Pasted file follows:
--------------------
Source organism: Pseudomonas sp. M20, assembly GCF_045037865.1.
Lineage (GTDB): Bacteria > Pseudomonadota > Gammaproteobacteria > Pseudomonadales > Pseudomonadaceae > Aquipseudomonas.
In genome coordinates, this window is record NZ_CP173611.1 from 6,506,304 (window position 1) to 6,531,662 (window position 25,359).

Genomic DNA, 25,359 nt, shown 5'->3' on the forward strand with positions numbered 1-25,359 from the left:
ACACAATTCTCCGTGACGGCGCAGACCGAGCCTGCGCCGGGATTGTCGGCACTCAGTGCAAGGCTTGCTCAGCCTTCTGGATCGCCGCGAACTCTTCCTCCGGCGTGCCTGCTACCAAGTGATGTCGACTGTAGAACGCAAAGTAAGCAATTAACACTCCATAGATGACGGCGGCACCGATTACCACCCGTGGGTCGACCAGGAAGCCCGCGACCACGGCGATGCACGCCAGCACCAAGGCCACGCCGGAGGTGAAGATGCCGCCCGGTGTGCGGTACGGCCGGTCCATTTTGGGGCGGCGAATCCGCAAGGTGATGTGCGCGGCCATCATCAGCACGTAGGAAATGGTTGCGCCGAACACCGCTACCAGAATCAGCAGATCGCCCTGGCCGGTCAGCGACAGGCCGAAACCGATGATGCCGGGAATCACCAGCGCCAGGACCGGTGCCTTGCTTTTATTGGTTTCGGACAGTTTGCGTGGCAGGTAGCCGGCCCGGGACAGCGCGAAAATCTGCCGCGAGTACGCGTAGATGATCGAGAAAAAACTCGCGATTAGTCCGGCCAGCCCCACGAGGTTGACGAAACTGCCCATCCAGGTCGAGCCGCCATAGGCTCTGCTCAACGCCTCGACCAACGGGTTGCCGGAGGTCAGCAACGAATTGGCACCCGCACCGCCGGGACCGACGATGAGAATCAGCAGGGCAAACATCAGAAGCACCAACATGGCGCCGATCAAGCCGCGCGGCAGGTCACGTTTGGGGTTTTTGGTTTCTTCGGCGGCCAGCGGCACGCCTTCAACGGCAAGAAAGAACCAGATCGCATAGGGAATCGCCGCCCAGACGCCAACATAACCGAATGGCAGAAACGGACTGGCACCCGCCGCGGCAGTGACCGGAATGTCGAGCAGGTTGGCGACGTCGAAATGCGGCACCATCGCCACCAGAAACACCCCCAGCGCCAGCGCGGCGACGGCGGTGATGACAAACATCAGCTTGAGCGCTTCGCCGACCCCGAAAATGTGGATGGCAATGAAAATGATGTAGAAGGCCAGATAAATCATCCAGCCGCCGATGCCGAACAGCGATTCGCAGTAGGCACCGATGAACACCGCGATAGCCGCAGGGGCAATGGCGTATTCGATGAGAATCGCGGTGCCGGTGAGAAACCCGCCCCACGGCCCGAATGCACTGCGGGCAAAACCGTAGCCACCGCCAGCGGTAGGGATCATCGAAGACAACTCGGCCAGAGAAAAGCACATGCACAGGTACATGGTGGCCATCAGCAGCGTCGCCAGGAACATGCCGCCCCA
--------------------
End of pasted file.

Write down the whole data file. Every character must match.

Source organism: Pseudomonas sp. M20, assembly GCF_045037865.1.
Lineage (GTDB): Bacteria > Pseudomonadota > Gammaproteobacteria > Pseudomonadales > Pseudomonadaceae > Aquipseudomonas.
In genome coordinates, this window is record NZ_CP173611.1 from 6,506,304 (window position 1) to 6,531,662 (window position 25,359).

Genomic DNA, 25,359 nt, shown 5'->3' on the forward strand with positions numbered 1-25,359 from the left:
ACACAATTCTCCGTGACGGCGCAGACCGAGCCTGCGCCGGGATTGTCGGCACTCAGTGCAAGGCTTGCTCAGCCTTCTGGATCGCCGCGAACTCTTCCTCCGGCGTGCCTGCTACCAAGTGATGTCGACTGTAGAACGCAAAGTAAGCAATTAACACTCCATAGATGACGGCGGCACCGATTACCACCCGTGGGTCGACCAGGAAGCCCGCGACCACGGCGATGCACGCCAGCACCAAGGCCACGCCGGAGGTGAAGATGCCGCCCGGTGTGCGGTACGGCCGGTCCATTTTGGGGCGGCGAATCCGCAAGGTGATGTGCGCGGCCATCATCAGCACGTAGGAAATGGTTGCGCCGAACACCGCTACCAGAATCAGCAGATCGCCCTGGCCGGTCAGCGACAGGCCGAAACCGATGATGCCGGGAATCACCAGCGCCAGGACCGGTGCCTTGCTTTTATTGGTTTCGGACAGTTTGCGTGGCAGGTAGCCGGCCCGGGACAGCGCGAAAATCTGCCGCGAGTACGCGTAGATGATCGAGAAAAAACTCGCGATTAGTCCGGCCAGCCCCACGAGGTTGACGAAACTGCCCATCCAGGTCGAGCCGCCATAGGCTCTGCTCAACGCCTCGACCAACGGGTTGCCGGAGGTCAGCAACGAATTGGCACCCGCACCGCCGGGACCGACGATGAGAATCAGCAGGGCAAACATCAGAAGCACCAACATGGCGCCGATCAAGCCGCGCGGCAGGTCACGTTTGGGGTTTTTGGTTTCTTCGGCGGCCAGCGGCACGCCTTCAACGGCAAGAAAGAACCAGATCGCATAGGGAATCGCCGCCCAGACGCCAACATAACCGAATGGCAGAAACGGACTGGCACCCGCCGCGGCAGTGACCGGAATGTCGAGCAGGTTGGCGACGTCGAAATGCGGCACCATCGCCACCAGAAACACCCCCAGCGCCAGCGCGGCGACGGCGGTGATGACAAACATCAGCTTGAGCGCTTCGCCGACCCCGAAAATGTGGATGGCAATGAAAATGATGTAGAAGGCCAGATAAATCATCCAGCCGCCGATGCCGAACAGCGATTCGCAGTAGGCACCGATGAACACCGCGATAGCCGCAGGGGCAATGGCGTATTCGATGAGAATCGCGGTGCCGGTGAGAAACCCGCCCCACGGCCCGAATGCACTGCGGGCAAAACCGTAGCCACCGCCAGCGGTAGGGATCATCGAAGACAACTCGGCCAGAGAAAAGCACATGCACAGGTACATGGTGGCCATCAGCAGCGTCGCCAGGAACATGCCGCCCCA